If You Go To Oak Street Beach Today, You'll Have More Fun Than These 1930 Chumps
By Mae Rice in Arts & Entertainment on Jun 15, 2016 8:32PM
Photo via Library of Congress
It's effing hot out today—almost 90 degrees, and it feels like 96, according to AccuWeather. If you're planning to beat the heat at Oak Street Beach this afternoon, we don't blame you. And, bonus: You'll actually taking part of a noble Chicagoland tradition. (Two traditions, if you're also playing hooky Ferris Bueller-style.) In 1930, Chicagoans were flocking to Oak Street Beach too, though in higher-coverage swimsuits and more oppressively dense crowds, as you can see in the photo above.
The crowding effect is no optical illusion. Present-day Oak Street Beach gets packed in the summer months, but it was even more crowded back in 1930, with "congestion" issues acknowledged by the Chicago Parks District. From the early 1920s through 1934, the beach got an estimated 55,000 visitors on hot summer days—roughly the population of modern-day Uptown. To make matters worse, the beach was smaller back then. So many people, so little space, such hot weather! Why are the people in that photo smiling?!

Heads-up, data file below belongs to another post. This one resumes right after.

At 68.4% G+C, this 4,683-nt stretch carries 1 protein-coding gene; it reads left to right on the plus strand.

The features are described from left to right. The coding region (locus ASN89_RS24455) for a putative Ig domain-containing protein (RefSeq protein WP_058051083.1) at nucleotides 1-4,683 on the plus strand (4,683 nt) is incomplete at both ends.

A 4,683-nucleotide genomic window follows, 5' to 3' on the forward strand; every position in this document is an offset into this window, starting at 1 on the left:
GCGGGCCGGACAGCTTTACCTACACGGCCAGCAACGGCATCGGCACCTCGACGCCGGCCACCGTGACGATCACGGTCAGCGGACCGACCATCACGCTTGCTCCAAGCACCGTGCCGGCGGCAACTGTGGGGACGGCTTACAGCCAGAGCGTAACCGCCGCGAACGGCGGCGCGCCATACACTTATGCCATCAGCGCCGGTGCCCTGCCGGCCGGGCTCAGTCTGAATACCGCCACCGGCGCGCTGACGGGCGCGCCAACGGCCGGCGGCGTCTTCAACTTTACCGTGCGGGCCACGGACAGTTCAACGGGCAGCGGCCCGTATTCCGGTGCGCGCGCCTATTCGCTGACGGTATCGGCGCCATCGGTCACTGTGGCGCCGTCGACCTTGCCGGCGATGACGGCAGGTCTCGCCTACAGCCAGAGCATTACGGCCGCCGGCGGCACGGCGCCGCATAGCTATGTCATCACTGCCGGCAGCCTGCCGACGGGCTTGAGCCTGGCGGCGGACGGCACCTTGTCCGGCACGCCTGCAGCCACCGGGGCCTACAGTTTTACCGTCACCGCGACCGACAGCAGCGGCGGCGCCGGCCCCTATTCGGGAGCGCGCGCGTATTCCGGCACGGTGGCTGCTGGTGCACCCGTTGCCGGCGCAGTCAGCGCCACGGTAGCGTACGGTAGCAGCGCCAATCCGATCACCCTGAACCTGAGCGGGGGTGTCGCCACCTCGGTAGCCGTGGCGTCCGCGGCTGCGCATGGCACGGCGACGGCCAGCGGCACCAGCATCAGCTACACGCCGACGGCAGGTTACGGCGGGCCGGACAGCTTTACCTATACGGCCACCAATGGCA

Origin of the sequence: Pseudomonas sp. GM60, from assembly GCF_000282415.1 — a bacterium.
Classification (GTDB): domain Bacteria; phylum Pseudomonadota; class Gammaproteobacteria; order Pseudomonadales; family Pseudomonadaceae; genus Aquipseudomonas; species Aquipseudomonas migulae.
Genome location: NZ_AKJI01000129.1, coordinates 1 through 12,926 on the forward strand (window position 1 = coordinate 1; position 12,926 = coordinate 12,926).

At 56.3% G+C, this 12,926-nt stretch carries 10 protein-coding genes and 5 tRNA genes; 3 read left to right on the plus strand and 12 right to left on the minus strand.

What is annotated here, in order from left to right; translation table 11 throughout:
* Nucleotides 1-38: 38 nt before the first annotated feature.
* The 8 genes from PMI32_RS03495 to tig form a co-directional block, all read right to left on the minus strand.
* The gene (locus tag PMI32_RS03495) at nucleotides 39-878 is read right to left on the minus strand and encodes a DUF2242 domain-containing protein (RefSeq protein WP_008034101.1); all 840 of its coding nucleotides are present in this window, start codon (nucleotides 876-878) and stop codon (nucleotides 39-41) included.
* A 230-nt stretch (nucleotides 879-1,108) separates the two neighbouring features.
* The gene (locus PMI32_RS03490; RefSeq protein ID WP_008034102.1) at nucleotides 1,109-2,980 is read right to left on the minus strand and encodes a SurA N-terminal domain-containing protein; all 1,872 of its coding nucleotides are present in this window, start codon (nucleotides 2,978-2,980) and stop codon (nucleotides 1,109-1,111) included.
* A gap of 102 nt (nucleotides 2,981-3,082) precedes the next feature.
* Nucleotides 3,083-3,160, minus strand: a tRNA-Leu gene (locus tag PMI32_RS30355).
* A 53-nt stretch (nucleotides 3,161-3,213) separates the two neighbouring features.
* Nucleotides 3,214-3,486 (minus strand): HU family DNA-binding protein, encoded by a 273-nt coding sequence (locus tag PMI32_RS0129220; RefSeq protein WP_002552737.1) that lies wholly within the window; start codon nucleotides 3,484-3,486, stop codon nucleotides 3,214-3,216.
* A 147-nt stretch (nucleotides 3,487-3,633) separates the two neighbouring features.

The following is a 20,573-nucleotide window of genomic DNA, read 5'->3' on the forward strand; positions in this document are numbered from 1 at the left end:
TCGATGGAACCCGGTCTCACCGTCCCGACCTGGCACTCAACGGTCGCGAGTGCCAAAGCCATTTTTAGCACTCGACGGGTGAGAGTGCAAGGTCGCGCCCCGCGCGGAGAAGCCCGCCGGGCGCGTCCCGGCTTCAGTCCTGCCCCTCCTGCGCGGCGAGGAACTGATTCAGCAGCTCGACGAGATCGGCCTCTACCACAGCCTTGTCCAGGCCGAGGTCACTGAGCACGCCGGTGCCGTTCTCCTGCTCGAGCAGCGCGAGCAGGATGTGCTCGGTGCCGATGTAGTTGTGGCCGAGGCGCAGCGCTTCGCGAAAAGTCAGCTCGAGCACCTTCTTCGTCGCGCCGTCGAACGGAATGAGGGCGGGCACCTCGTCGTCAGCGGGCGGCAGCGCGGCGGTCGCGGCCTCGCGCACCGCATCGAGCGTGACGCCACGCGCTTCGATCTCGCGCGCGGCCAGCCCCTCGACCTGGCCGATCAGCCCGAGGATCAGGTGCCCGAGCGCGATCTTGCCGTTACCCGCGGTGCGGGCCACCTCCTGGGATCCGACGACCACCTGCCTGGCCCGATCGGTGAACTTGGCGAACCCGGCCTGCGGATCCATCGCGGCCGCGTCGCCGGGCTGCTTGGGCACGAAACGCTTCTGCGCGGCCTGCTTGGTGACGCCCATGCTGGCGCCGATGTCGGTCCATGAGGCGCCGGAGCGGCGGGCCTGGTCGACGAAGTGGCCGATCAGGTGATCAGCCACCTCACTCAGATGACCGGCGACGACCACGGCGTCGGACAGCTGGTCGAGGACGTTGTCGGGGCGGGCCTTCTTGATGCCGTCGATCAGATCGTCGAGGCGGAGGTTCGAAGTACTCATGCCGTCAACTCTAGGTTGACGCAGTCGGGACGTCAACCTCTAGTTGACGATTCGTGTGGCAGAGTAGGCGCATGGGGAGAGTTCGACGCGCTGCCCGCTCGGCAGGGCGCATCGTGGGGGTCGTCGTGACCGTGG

Since the 1930s, Oak Street Beach has improved. It's been extended with a landfill of sand imported from the Indiana Dunes. As of 2012, Oak Street Beach was 6.25 acres, according to a Chicago Parks District spokesperson. That's nowhere near the size of Chicago's biggest beach, 45-acre Montrose Beach, but it's still better than it once was.
Bottom line: There's never been a better time in history to go to Oak Street Beach on a Wednesday afternoon. If the people in the photo above could talk, that's what they would all shout at you.